New Direct Flight Connection to Beijing Provides Las Vegas with the Opportunity to Boost its Numbers of Chinese Visitors
- Posted by Christopher Ledsham
- On 5th August 2016
- direct flights, gambling, USA, visas
Following many years of planning and negotiation, December 2016 will finally see the opening of a direct flight connection between Las Vegas and China. The service, to be operated by Hainan Airlines, will see three Boeing 787 Dreamliner flights per week between Beijing and Las Vegas’ McCarran International Airport. The new route will be Hainan’s eighth direct service between China and the United States.
The opening will come at a good time for the Nevada city; while the gambling and entertainment hub attracted a record 42 million visitors last year, Las Vegas’ number of international tourists declined by three percent, a pattern that continued in the first quarter of 2016. Numbering approximately 6.7 million, overseas guests made up as little as 16 percent of total visitors and only 170,000 of these were Chinese.
However, in light of the United States’ introduction of ten-year multiple entry visas for Chinese nationals in 2014, Hainan’s new direct flights should help boost these arrival figures. Furthermore, since passengers from China will no longer have to transfer via other airports, Las Vegas can also expect its Chinese guests to increase the average duration of their visits to the city.
On account of the ongoing effects of the Beijing government’s anti-corruption crackdown increasing numbers of Chinese outbound tourists are looking to travel further for gambling at the expensive of Macau, which saw a year-on-year drop in mainland arrivals of four percent in 2015 and a slight 0,55 percent drop in the first half of 2016.
While Las Vegas is, after Macau, the world’s second largest gambling destination by revenue, it will face competition for Chinese outbound tourists from a number of countries in China’s region that have flourished as gaming hubs in recent years. The opening of two luxury casinos in Singapore in 2010, for example, has seen it become a significant regional draw for Chinese outbound travellers, who have been credited with fuelling the country’s tourism boom in recent years, while countries such as Cambodia, Laos and Vietnam are also seeing large numbers of Chinese gamers taking advantage of their lower levels of regulation.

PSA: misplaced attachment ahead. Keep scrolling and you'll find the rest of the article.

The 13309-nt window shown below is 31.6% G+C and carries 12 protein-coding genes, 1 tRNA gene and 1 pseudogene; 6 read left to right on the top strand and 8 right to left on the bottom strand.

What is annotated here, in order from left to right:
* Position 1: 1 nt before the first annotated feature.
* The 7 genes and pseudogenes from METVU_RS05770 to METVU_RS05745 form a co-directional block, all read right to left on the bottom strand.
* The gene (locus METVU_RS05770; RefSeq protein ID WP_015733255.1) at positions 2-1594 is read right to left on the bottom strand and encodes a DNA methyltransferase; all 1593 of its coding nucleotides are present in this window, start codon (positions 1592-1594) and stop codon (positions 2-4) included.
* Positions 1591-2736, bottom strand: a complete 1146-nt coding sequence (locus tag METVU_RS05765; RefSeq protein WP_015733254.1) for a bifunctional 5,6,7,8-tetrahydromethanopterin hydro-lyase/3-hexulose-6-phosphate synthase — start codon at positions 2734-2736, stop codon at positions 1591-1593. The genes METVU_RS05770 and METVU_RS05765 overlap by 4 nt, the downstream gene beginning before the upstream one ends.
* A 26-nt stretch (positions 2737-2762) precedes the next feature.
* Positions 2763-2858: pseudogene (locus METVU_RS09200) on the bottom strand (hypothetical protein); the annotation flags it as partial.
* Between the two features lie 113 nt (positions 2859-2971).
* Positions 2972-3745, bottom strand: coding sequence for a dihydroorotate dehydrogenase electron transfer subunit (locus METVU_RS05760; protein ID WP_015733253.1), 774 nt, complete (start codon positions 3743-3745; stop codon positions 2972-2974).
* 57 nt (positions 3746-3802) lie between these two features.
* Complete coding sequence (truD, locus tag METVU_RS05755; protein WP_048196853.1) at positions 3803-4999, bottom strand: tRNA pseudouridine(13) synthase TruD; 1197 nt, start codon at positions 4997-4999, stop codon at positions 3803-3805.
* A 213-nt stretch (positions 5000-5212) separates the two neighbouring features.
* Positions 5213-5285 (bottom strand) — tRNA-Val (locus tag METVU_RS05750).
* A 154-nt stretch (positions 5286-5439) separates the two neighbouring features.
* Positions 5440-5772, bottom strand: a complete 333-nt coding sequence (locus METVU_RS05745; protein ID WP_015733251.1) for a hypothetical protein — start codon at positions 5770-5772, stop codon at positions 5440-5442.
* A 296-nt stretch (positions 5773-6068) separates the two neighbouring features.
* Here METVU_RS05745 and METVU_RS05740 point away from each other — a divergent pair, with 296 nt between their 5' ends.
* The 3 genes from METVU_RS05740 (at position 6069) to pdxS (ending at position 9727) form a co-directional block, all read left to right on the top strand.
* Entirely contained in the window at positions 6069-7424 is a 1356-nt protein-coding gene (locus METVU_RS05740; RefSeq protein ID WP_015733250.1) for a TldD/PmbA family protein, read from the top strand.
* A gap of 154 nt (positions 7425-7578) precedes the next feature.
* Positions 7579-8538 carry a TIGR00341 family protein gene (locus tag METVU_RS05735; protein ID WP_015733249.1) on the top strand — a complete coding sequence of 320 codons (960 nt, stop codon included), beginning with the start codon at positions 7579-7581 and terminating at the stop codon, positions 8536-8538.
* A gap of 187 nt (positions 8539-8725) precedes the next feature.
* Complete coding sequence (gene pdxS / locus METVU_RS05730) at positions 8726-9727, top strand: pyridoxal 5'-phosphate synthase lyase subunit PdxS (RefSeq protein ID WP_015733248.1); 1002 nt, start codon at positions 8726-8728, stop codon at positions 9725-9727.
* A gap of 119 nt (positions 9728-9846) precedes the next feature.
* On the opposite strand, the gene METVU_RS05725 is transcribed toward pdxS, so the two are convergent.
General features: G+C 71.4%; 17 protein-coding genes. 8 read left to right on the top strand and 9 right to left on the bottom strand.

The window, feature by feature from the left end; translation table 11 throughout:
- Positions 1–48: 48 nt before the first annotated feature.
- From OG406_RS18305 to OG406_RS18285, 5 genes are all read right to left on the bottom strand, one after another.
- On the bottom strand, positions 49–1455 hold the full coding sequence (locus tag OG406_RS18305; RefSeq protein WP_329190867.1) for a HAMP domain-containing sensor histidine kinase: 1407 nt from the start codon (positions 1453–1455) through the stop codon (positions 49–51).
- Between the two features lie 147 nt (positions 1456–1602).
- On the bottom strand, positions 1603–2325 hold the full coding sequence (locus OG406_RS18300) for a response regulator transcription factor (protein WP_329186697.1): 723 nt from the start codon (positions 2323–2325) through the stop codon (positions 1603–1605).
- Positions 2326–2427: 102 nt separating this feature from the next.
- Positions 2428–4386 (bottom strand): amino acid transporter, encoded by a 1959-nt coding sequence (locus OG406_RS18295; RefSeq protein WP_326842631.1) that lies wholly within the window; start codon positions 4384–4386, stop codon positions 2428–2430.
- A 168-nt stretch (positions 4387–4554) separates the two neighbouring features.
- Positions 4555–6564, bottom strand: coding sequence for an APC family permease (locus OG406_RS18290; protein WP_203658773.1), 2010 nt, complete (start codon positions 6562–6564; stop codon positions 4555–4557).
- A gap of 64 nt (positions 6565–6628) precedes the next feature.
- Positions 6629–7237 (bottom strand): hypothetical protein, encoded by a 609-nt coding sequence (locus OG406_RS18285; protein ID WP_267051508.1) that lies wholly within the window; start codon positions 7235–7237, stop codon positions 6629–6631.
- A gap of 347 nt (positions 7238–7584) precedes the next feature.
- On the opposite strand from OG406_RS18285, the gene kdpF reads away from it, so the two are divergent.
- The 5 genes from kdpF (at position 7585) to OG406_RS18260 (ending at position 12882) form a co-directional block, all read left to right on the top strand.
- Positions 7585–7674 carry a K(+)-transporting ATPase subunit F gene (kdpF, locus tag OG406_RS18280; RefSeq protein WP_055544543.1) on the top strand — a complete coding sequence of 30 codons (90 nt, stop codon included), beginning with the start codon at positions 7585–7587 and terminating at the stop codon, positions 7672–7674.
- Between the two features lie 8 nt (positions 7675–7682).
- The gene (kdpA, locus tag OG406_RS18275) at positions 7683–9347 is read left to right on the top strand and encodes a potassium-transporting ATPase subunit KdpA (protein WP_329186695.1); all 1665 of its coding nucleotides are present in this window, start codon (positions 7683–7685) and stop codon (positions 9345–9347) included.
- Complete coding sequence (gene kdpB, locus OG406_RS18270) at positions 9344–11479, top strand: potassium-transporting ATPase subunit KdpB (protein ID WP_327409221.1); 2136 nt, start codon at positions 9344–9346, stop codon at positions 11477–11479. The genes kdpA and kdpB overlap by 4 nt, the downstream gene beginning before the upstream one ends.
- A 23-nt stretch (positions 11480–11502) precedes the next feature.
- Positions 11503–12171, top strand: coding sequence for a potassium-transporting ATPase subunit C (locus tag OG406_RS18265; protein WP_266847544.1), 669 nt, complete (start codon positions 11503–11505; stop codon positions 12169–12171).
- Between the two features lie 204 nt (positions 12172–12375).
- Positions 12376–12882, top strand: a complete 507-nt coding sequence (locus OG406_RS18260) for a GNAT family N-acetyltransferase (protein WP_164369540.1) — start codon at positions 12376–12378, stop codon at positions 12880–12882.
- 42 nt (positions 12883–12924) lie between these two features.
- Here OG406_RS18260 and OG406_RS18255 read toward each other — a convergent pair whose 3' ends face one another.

Given that, even with the new direct connection, Las Vegas will still be a twelve hour flight from Beijing, the local tourism authority will have to carefully develop its strategy if it wishes to maximise its position within the Chinese outbound market if it wishes to compete with its South-East Asian rivals.
It will be important to recognise that, while Chinese gamblers can fly to Singapore for a weekend at any time of year, those looking to visit Las Vegas would be more likely to travel during Chinese holiday periods.
Nevertheless, Las Vegas carries a high level of prestige as a gambling destination that will attract the higher end of the Chinese outbound travel market. Such travellers, however, will be looking for more “adventure”-based experiences when overseas and will need to be marketed to accordingly. If this is done correctly, however, it should be possible to attract high numbers of repeat visitors looking to make the most of their ten-year renewable US visas.
COTRI China Outbound Tourism Research Institute provides expert insights into the worldwide developments of China’s outbound tourism market. As Chinese outbound tourists are travelling to a large range of destinations, our publications cover a number of different regions. Important Chinese visitor activities are analysed, and detailed insights are presented.
With COTRI’s insights you can create a successful business strategy with in-depth market insights, comprehensive qualitative analyses, and future prospects. The recently published Spring 2016 Edition of the COTRI Market Report features in-depth analysis of the developing trends in Chinese outbound tourism, supported by a wealth of qualitative and quantitative statistical research.